Both of them said they used to be frequent visitors inside Kakamega Forest to fetch firewood as well as cut down trees to burn charcoal as they were suppliers of firewood and charcoal to schools, but the introduction of cookstoves installation has seen them change for the better.

They added that the reasons, why the community has embraced the cookstoves, are because they use very little firewood, they are affordable sold at 160 shillings, and Eco2librium pays for all the installations so the community isn’t charged any installation fee.

“We stopped the charcoal burning business and selling of firewood because we now have a source of income. The income we get from Eco2librium, we are able to run our own projects and also do farming comfortably, we have built houses, paid fees for our children, and save some amount,” they said.

Everline Lwombo lives at Ivakale village, a few meters from Kakamega forest. She is a mother of seven and uses improved cookstoves that were installed for her in 2018 to prepare meals for her family since then she said her trips to Kakamega forest to search for firewood have reduced to only two trips per week and sometimes none because of her cookstoves nature of using very little firewood.

She recalled her frequent visits almost 10 times per day inside Kakamega Forest to fetch firewood when she used to cook with traditional three stones. She said she could wake up as early as 4 am to be the first one in the forest as she also used to be a firewood vendor.

“I used to go to the forest very early in the morning to cut down several trees for firewood. But since 2018, I quit the business of selling firewood. Cooking with the improved cookstoves that use less firewood, has reduced my expenditure by half and I have channeled the remaining money to farming my small portion of land and I now have a retail shop,” explained Everline.

A few meters from Everline’s home lives Purity Chesore who also uses her two improved cookstoves that were installed in 2019 to cook for her family of 10. Purity disclosed that she chose to quit cooking with the traditional three stones after realizing a decline in forest visits by the majority of her friends and neighbors because they were all cooking with cookstoves.

“I realized I was the only one frequenting the Kakamega Forest for firewood, so I asked my neighbors the secret and they told me they were using improved cookstoves that use little firewood with very less to no smoke and that prompted me to buy two,” added Purity.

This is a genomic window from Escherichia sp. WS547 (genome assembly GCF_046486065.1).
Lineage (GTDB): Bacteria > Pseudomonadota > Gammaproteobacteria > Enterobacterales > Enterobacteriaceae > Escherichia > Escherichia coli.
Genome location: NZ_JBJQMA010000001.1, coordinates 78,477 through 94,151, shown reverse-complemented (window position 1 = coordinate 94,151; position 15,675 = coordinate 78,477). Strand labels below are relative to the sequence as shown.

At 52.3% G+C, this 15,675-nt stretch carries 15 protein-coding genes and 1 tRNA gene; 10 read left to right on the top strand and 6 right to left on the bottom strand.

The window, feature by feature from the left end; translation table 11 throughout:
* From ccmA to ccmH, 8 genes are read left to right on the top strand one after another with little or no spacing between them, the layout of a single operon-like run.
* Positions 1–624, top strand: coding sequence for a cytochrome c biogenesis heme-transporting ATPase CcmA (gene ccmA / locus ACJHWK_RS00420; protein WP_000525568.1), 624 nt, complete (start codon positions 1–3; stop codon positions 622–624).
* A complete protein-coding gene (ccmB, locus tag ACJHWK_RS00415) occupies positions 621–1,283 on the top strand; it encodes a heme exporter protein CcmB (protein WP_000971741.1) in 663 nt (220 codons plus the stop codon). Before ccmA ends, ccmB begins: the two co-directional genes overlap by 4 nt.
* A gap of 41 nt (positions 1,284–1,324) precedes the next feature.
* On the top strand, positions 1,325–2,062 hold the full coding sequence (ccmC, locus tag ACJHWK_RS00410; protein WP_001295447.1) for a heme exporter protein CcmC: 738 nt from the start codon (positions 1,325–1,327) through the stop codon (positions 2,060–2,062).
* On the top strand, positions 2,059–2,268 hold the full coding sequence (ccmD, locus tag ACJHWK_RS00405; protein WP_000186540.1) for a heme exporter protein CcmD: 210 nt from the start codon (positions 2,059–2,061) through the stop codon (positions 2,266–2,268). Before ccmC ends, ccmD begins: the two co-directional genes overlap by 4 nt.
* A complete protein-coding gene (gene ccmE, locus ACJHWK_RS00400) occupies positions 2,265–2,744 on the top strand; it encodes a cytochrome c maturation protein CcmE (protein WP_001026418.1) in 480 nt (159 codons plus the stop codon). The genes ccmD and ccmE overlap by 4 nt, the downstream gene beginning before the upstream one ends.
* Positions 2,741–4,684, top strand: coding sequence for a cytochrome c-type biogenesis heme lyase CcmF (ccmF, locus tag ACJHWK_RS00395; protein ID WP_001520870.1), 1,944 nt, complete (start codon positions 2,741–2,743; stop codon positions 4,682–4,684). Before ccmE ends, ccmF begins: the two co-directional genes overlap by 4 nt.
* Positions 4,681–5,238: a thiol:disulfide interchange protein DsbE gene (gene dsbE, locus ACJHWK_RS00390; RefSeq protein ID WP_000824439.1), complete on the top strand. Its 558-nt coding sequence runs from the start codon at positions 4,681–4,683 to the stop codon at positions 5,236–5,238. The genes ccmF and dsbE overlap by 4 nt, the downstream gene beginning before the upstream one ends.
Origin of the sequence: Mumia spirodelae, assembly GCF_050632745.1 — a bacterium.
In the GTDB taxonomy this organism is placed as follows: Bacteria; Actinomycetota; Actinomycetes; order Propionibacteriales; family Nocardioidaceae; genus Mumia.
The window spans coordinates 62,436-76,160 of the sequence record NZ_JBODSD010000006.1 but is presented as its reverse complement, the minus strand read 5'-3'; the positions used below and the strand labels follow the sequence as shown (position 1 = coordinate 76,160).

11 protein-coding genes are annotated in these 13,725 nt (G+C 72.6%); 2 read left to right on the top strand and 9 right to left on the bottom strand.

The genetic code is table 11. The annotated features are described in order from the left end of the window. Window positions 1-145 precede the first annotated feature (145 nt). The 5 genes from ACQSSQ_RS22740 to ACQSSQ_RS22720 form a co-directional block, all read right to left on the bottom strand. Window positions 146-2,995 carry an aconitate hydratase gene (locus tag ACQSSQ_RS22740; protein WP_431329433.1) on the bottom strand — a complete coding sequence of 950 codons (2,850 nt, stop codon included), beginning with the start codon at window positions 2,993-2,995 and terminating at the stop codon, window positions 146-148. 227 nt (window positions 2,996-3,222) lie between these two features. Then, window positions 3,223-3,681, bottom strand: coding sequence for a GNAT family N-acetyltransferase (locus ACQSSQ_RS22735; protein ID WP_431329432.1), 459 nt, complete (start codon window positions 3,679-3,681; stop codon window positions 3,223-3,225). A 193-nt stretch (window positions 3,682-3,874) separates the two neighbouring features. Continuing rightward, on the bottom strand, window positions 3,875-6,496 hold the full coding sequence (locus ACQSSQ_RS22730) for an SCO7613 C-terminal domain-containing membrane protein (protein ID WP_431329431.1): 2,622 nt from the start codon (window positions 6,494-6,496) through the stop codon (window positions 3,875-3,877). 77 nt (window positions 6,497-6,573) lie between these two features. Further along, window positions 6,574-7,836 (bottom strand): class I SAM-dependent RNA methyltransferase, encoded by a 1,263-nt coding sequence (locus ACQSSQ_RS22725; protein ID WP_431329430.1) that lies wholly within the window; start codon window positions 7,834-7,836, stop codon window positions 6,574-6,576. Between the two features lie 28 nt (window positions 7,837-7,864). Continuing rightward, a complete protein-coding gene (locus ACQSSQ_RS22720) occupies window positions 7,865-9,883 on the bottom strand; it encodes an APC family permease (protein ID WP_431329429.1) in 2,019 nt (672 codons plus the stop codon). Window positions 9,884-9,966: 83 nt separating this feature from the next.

The Kakamega Forest National Reserve Honoree Warden Solomon Kitaa explains that he has been in the forest for the past 32 years and the community living near the forest used to go inside the forest to farm, carry out illegal activities, cut down trees for firewood and charcoal burning and also to graze inside the forest which led to the destruction of the Forest.

Solomon who is also a tour guide agreed that the introduction of energy-saving cookstoves not only to communities around Kakamega forest but to Kakamega as a whole has brought the greatest impact to the forest, as the majority now know the importance of planting their own farm trees and this has seen a decline of forest visits by the community.

“Kakamega Forest is now improving, trees are regrowing and if you come here now you will see a secondary forest growing really well. Indigenous trees that were destroyed 10 years back are now growing,” he explains.

Solomon added that the conservation of Kakamega Forest will see plenty and a consistent supply of water in Kakamega as it is the source of rivers and water catchment areas. People will get fresh air, and enough rainfall for farming hence high food production, creation of employment opportunities for instance casuals, scouts, and tour guides, the attraction of tourists, and educational purposes since it’s the only tropical rainforest in Kenya.

By Brenda Imai